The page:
Statuta Casinensia (Saec. (XIII-XIV) (an edition of custumals of Monte Cassino with introduction, done in collaboration with T. Leccisotti), in Corpus Consuetudinum Monasticarum, vol. 4 (Siegburg: Francis Schmitt, 1972), 191-258.
Docere Verbo et Exemplo: An Aspect of Twelfth-Century Spirituality, Harvard Theological Monographs (Missoula, Montana: Scholars Press, 1979).
Jesus as Mother: Studies in the Spirituality of the High Middle Ages (Berkeley and Los Angeles: University of California Press, 1982).
Gender and Religion: On the Complexity of Symbols, ed. Caroline Bynum, Stevan Harrell, and Paula Richman (Boston: Beacon Press, 1986).
Holy Feast and Holy Fast: The Religious Significance of Food to Medieval Women (Berkeley and Los Angeles: University of California Press, 1987).
Fragmentation and Redemption: Essays on Gender and the Human Body in Medieval Religion (New York: Urzone Publishers, 1991).
"Why All the Fuss About the Body? A Medievalist's Perspective," Critical Inquiry 22 (Autumn, 1995), pp. 1-33.
The Resurrection of the Body in Western Christianity, 200-1336 (New York: Columbia University Press, 1995).
Body-Part Reliquaries, ed. Caroline Bynum and Paula Gerson, Gesta 36.1 (1997), special issue.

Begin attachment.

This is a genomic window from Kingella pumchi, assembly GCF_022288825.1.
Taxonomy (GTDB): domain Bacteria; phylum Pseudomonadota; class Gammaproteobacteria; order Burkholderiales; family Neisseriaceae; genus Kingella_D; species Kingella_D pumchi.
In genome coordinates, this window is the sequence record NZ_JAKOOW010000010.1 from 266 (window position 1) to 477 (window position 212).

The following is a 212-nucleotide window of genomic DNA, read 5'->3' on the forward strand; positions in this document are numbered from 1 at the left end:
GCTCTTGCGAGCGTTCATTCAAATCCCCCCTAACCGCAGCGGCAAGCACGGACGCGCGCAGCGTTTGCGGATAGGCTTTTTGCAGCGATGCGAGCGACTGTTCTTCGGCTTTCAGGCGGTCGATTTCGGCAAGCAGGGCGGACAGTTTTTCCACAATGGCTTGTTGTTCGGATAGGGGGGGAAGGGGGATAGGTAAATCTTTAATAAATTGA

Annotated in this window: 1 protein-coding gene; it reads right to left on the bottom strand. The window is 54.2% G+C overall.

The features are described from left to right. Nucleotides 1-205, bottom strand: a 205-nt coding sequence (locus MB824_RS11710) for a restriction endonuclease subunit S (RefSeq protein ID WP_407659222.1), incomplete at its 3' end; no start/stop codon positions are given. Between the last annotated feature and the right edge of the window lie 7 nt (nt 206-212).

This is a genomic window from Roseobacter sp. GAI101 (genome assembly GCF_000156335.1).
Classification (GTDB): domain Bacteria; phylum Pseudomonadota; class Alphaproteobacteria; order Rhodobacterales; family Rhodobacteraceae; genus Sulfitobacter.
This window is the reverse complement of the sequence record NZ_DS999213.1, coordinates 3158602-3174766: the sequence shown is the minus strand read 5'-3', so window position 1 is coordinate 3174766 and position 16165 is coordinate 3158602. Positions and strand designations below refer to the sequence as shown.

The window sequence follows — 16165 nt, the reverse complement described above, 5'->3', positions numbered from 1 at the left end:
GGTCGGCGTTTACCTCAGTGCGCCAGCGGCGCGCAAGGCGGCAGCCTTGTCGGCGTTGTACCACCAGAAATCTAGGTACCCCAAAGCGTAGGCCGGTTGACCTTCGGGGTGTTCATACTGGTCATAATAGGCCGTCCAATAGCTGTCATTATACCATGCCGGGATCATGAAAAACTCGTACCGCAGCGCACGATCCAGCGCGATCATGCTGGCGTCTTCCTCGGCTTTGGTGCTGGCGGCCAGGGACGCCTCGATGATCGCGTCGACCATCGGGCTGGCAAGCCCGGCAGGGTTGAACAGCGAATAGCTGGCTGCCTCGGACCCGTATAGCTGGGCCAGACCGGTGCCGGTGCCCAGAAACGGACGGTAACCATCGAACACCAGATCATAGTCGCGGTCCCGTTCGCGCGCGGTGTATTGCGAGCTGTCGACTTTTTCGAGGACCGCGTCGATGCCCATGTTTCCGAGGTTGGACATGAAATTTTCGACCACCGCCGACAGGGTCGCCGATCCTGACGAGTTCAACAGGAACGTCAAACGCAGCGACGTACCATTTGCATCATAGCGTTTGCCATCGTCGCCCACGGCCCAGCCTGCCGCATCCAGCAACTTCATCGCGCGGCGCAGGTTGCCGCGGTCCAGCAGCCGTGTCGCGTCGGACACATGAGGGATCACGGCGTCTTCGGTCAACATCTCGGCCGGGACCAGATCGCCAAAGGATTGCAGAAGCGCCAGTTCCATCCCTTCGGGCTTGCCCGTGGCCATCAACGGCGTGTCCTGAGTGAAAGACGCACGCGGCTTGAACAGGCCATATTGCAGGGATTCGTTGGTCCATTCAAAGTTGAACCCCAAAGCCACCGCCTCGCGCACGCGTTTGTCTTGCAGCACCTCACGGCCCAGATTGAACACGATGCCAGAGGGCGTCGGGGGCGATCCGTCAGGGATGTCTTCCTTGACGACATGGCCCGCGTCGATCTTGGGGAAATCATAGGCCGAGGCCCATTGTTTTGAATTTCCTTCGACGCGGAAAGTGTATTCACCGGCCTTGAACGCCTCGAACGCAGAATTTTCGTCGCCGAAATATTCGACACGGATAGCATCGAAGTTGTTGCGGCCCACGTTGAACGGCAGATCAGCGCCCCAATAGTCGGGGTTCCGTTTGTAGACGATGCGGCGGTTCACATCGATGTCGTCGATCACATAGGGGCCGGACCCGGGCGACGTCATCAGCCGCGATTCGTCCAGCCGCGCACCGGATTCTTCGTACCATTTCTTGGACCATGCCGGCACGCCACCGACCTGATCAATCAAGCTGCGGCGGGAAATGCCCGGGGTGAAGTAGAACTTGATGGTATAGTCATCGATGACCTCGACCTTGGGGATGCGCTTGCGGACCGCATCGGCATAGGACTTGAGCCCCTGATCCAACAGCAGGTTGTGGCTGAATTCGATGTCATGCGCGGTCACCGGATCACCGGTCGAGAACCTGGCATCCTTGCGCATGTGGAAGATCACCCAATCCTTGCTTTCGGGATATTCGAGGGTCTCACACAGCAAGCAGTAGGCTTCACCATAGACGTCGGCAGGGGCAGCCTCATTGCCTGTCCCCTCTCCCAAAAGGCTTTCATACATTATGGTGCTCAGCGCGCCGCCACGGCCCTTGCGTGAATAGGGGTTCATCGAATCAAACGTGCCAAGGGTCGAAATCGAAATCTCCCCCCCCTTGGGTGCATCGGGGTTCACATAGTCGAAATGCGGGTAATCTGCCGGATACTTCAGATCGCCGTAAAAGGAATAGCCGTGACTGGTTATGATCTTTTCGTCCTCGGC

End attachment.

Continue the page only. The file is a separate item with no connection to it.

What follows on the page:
"Death and Resurrection in the Middle Ages," Proceedings of the American Philosophical Society 142.4 (1998), pp. 589-96.
"Miracles and Marvels: The Limits of Alterity," in Vita Religiosa im Mittelalter: Festschrift für Kaspar Elm zum 70. Geburstag (Berlin, 1999), pp. 799-817.
Last Things: Eschatology and Apocalypse in the Middle Ages, ed. Caroline Bynum and Paul Freedman (Philadelphia: University of Pennsylvania Press, 2000).
Metamorphosis and Identity (New York: Zone Books, 2001).
"Das Blut und die Körper Christi im Mittelalter: Eine Asymmetrie," Vorträge aus dem Warburg Haus 5 (2001), pp. 75-119.
"Violent Imagery in Late Medieval Piety," Bulletin of the German Historical Institute 30 (Spring, 2002), pp. 3-36.
[with Susan R. Kramer], "Revisiting the Twelfth-Century Individual: The Inner Self and the Christian Community," in Das Eigene und das Ganze: Zum Individuellen im mittelalterlichen Religiosentum, ed. Gert Melville and Markus Schuerer (Muenster: LIT Verlag, 2002), pp. 57-85.
"The Blood of Christ in the Later Middle Ages," Church History 71.4 (2002), pp. 685-715.
"Curriculum Vitae: An Authorial Aside," Common Knowledge 9.1 (Winter, 2003), pp. 1-12. An autobiographical essay. Also appeared as "My Life and Works," in Women Medievalists in the Academy, ed. Jane Chance (Madison: University of Wisconsin Press, 2005), pp. 995-1006.